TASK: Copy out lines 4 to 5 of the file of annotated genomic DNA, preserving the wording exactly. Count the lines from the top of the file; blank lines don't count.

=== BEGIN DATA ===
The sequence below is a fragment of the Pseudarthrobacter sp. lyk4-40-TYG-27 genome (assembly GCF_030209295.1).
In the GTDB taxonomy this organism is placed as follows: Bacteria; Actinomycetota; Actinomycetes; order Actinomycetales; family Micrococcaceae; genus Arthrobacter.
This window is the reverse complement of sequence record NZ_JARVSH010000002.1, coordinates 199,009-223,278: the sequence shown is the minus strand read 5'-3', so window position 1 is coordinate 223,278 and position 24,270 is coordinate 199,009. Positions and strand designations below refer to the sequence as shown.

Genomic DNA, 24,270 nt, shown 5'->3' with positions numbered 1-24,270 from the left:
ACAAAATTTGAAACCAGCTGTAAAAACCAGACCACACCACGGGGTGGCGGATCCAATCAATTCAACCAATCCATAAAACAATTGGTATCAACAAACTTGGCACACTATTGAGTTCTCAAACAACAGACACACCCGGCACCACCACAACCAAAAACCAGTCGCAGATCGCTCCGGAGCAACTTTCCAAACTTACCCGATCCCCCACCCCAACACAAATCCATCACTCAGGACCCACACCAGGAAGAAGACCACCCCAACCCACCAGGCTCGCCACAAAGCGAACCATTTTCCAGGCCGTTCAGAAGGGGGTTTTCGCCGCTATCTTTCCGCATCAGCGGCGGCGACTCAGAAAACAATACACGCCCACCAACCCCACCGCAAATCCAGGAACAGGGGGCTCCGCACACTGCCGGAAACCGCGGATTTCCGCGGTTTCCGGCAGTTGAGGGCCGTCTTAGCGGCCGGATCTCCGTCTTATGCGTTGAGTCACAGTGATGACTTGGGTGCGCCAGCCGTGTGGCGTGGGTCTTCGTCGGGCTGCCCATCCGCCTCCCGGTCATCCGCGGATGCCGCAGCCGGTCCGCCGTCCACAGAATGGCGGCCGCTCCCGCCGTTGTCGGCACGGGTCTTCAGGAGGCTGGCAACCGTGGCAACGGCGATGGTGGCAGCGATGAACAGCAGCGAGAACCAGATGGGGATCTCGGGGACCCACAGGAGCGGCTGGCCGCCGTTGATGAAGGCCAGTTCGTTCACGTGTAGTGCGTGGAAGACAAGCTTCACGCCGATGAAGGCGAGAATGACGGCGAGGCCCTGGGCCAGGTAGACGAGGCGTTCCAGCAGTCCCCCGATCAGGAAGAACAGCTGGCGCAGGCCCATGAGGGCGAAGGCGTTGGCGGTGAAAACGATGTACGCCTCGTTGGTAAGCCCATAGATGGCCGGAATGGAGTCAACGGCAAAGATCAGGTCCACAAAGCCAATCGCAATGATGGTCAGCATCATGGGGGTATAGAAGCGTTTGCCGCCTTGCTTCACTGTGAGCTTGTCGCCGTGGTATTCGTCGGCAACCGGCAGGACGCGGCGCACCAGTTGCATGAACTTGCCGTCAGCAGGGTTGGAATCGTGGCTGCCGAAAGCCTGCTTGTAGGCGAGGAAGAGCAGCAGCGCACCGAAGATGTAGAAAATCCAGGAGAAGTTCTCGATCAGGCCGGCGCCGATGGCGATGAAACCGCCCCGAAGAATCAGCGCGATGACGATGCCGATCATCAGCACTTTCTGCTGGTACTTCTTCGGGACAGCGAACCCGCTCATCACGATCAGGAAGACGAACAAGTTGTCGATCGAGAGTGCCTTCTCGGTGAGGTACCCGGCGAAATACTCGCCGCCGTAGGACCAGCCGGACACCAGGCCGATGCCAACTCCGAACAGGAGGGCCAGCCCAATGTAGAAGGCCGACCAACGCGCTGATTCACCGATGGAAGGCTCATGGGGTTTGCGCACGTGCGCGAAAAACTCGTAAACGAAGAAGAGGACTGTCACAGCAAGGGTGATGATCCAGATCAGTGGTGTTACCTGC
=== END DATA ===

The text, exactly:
Genomic DNA, 24,270 nt, shown 5'->3' with positions numbered 1-24,270 from the left:
ACAAAATTTGAAACCAGCTGTAAAAACCAGACCACACCACGGGGTGGCGGATCCAATCAATTCAACCAATCCATAAAACAATTGGTATCAACAAACTTGGCACACTATTGAGTTCTCAAACAACAGACACACCCGGCACCACCACAACCAAAAACCAGTCGCAGATCGCTCCGGAGCAACTTTCCAAACTTACCCGATCCCCCACCCCAACACAAATCCATCACTCAGGACCCACACCAGGAAGAAGACCACCCCAACCCACCAGGCTCGCCACAAAGCGAACCATTTTCCAGGCCGTTCAGAAGGGGGTTTTCGCCGCTATCTTTCCGCATCAGCGGCGGCGACTCAGAAAACAATACACGCCCACCAACCCCACCGCAAATCCAGGAACAGGGGGCTCCGCACACTGCCGGAAACCGCGGATTTCCGCGGTTTCCGGCAGTTGAGGGCCGTCTTAGCGGCCGGATCTCCGTCTTATGCGTTGAGTCACAGTGATGACTTGGGTGCGCCAGCCGTGTGGCGTGGGTCTTCGTCGGGCTGCCCATCCGCCTCCCGGTCATCCGCGGATGCCGCAGCCGGTCCGCCGTCCACAGAATGGCGGCCGCTCCCGCCGTTGTCGGCACGGGTCTTCAGGAGGCTGGCAACCGTGGCAACGGCGATGGTGGCAGCGATGAACAGCAGCGAGAACCAGATGGGGATCTCGGGGACCCACAGGAGCGGCTGGCCGCCGTTGATGAAGGCCAGTTCGTTCACGTGTAGTGCGTGGAAGACAAGCTTCACGCCGATGAAGGCGAGAATGACGGCGAGGCCCTGGGCCAGGTAGACGAGGCGTTCCAGCAGTCCCCCGATCAGGAAGAACAGCTGGCGCAGGCCCATGAGGGCGAAGGCGTTGGCGGTGAAAACGATGTACGCCTCGTTGGTAAGCCCATAGATGGCCGGAATGGAGTCAACGGCAAAGATCAGGTCCACAAAGCCAATCGCAATGATGGTCAGCATCATGGGGGTATAGAAGCGTTTGCCGCCTTGCTTCACTGTGAGCTTGTCGCCGTGGTATTCGTCGGCAACCGGCAGGACGCGGCGCACCAGTTGCATGAACTTGCCGTCAGCAGGGTTGGAATCGTGGCTGCCGAAAGCCTGCTTGTAGGCGAGGAAGAGCAGCAGCGCACCGAAGATGTAGAAAATCCAGGAGAAGTTCTCGATCAGGCCGGCGCCGATGGCGATGAAACCGCCCCGAAGAATCAGCGCGATGACGATGCCGATCATCAGCACTTTCTGCTGGTACTTCTTCGGGACAGCGAACCCGCTCATCACGATCAGGAAGACGAACAAGTTGTCGATCGAGAGTGCCTTCTCGGTGAGGTACCCGGCGAAATACTCGCCGCCGTAGGACCAGCCGGACACCAGGCCGATGCCAACTCCGAACAGGAGGGCCAGCCCAATGTAGAAGGCCGACCAACGCGCTGATTCACCGATGGAAGGCTCATGGGGTTTGCGCACGTGCGCGAAAAACTCGTAAACGAAGAAGAGGACTGTCACAGCAAGGGTGATGATCCAGATCAGTGGTGTTACCTGC